Over the 1990s, this columnist has witnessed the methodical manner in which the Wahabbis of the Kashmir Valley have used the language of democracy and human rights to co-opt liberals such as Arundhati Roy to their side. Diplomatic pressure on India to make terminal concessions to the jihadis in Kashmir is not as strong now as it used to be during the Clinton years. But today, the NATO powers ignore the plight of religious minorities and moderates in Kashmir (for example, the destruction of several Hindu houses of worship by the Wahabbis) in their eagerness to back an agenda – that aims to make Kashmir a state where Wahabbis will enjoy the religious supremacy they do in Pakistan and Saudi Arabia. Those backing the numerous pro-jihad organisations in Kashmir never stop to read the numerous tracts brought out by the very individuals who claim to be “fighting for democracy” in Kashmir. This shows an obsessive desire to cleanse the state of “impure” influences (i.e. those not sanctioned by the Wahabbi theology, such as politicians opposed to Wahhabi supremacy) and when relating the rest of India, talk of a determination to “bring back the glory of Mughal rule” over the country. Arundhati Roy may not know this, but that period was not a particularly liberal one in Indian history.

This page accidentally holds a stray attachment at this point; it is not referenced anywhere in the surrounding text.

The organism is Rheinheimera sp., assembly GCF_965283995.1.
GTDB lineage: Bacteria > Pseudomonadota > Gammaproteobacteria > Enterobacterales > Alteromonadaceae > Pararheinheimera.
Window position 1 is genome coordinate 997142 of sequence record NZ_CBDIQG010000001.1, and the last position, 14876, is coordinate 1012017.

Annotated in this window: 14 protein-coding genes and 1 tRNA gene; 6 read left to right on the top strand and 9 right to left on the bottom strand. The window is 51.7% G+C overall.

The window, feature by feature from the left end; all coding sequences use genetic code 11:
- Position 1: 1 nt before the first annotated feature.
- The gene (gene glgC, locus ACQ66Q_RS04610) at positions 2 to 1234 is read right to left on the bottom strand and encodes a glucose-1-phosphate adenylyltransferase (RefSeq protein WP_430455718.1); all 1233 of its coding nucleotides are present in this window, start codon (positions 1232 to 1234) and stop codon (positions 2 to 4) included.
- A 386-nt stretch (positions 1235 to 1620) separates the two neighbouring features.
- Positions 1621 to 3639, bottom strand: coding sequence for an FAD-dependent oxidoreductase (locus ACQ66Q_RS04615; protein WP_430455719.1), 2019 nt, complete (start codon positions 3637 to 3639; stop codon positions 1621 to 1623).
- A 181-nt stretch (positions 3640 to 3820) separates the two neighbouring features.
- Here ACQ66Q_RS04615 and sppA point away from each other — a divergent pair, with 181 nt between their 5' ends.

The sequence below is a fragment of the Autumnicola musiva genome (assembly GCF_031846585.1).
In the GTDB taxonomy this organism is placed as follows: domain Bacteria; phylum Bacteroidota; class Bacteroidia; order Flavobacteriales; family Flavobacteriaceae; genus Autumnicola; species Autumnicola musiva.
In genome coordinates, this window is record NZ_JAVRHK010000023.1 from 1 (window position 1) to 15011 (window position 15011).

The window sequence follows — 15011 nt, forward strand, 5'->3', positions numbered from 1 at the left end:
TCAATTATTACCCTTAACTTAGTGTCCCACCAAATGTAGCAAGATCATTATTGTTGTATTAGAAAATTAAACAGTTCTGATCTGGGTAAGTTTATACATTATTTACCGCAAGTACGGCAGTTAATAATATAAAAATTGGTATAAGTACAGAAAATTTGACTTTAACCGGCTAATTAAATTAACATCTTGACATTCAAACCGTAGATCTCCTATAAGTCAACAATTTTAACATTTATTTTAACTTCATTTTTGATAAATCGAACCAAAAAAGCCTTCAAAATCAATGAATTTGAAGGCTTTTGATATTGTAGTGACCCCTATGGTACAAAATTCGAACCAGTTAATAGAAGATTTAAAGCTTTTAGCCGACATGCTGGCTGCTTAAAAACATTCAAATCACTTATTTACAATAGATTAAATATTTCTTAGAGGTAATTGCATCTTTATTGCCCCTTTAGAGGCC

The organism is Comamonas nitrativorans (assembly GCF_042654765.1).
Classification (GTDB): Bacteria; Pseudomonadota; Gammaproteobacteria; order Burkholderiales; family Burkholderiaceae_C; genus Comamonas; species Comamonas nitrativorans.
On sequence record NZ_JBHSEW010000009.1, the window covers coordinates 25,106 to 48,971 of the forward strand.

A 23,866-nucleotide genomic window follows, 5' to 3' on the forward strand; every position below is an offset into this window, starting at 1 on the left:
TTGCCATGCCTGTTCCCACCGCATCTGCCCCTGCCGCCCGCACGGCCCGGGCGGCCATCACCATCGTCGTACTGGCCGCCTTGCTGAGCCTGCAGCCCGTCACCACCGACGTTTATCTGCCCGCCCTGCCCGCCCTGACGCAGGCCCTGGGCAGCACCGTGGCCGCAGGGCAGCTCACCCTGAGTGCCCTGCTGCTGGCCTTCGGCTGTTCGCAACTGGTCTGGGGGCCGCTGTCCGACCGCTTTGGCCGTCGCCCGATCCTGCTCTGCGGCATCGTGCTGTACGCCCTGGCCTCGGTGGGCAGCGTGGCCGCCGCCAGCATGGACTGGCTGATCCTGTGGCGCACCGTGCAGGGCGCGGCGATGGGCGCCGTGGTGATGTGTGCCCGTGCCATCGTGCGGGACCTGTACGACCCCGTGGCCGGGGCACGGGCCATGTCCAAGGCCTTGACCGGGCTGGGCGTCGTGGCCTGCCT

In Libya, the Wahabbi core of the opposition to ‘apostate’ Muammar Gaddafi has mimicked the message that has served their counterparts so well in Kashmir. They speak of “democracy versus dictatorship” and of “modernity versus autocracy.” All this when the so-called National Transitional Council (NTC), of presumed democrats, has been appointed by Nicholas Sarkozy and has about as much popular resonance as the “Iraqi” groups set up while Paul Bremer was Proconsul of the country some years ago. The reality is that the NTC has zero control over the youths with guns on the streets in Libya. As soon as NATO helps them to complete the task of eliminating Gaddafi remnants from the entire country, these youths will form their own leadership councils, several of the members of which will soon get active in ensuring that Libya becomes a jumping-off point for jihad in Europe. In empowering the Wahabbis in Libya, NATO has dug a huge hole in the future security of Europe, the way the Brzezinski-Casey strategy of creating a jihad force in Afghanistan has blown back across the globe.